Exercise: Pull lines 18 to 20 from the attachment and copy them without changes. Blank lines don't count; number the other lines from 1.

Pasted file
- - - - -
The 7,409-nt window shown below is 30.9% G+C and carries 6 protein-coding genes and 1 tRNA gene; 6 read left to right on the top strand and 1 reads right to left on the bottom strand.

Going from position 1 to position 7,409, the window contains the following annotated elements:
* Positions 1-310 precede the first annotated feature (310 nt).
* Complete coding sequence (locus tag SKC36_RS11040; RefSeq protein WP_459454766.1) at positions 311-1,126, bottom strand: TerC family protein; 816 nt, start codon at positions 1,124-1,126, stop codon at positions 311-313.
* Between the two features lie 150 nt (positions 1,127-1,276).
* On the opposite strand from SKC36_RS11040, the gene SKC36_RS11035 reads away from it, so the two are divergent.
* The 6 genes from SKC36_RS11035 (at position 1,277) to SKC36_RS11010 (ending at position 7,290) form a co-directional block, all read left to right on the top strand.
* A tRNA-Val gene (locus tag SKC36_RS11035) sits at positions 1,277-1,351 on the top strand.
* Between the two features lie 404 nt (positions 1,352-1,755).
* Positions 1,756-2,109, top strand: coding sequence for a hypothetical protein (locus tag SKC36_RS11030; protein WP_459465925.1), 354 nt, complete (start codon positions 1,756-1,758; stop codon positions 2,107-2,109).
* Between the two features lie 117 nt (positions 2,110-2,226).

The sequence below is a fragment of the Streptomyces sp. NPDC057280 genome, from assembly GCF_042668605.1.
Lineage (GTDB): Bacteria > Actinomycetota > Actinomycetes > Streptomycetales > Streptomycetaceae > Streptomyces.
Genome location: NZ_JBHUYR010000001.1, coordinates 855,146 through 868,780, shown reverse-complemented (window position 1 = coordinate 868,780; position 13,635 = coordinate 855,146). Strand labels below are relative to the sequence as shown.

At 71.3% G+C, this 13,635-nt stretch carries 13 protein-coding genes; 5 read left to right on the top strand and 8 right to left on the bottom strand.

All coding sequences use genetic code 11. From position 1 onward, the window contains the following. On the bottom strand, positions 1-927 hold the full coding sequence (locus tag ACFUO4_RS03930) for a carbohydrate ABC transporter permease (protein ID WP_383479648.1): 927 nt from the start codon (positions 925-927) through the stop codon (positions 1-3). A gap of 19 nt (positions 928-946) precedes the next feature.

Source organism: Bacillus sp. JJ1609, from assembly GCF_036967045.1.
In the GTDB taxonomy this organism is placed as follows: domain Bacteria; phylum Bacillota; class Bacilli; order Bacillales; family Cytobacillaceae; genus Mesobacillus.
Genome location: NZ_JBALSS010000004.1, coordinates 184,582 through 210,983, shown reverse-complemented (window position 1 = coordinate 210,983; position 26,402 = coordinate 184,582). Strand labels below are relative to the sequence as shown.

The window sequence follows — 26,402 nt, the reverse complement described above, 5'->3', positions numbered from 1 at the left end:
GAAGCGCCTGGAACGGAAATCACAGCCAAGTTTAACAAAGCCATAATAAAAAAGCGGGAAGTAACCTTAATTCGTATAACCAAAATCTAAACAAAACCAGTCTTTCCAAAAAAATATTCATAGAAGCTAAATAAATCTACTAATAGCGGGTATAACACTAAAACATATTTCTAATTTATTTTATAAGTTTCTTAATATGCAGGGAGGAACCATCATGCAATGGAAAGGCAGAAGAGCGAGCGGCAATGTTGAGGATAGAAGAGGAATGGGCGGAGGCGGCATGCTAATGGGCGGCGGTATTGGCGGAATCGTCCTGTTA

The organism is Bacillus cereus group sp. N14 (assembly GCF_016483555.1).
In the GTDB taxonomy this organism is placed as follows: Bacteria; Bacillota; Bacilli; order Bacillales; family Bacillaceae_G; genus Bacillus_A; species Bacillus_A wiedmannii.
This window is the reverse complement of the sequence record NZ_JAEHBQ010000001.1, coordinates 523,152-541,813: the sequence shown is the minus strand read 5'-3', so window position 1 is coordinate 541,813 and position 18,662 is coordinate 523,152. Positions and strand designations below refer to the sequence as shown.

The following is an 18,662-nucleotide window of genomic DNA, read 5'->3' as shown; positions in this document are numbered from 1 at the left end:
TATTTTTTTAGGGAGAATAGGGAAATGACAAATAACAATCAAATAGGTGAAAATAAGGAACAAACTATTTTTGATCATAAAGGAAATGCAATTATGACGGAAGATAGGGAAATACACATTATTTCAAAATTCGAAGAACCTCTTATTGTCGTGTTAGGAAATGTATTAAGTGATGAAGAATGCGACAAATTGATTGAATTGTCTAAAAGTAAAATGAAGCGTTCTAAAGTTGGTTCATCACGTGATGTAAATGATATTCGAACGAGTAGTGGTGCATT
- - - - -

In the GTDB taxonomy this organism is placed as follows: domain Bacteria; phylum Bacillota; class Bacilli; order Bacillales; family Cytobacillaceae; genus Mesobacillus.
Genome location: NZ_JBALSS010000004.1, coordinates 184,582 through 210,983, shown reverse-complemented (window position 1 = coordinate 210,983; position 26,402 = coordinate 184,582). Strand labels below are relative to the sequence as shown.

The window sequence follows — 26,402 nt, the reverse complement described above, 5'->3', positions numbered from 1 at the left end: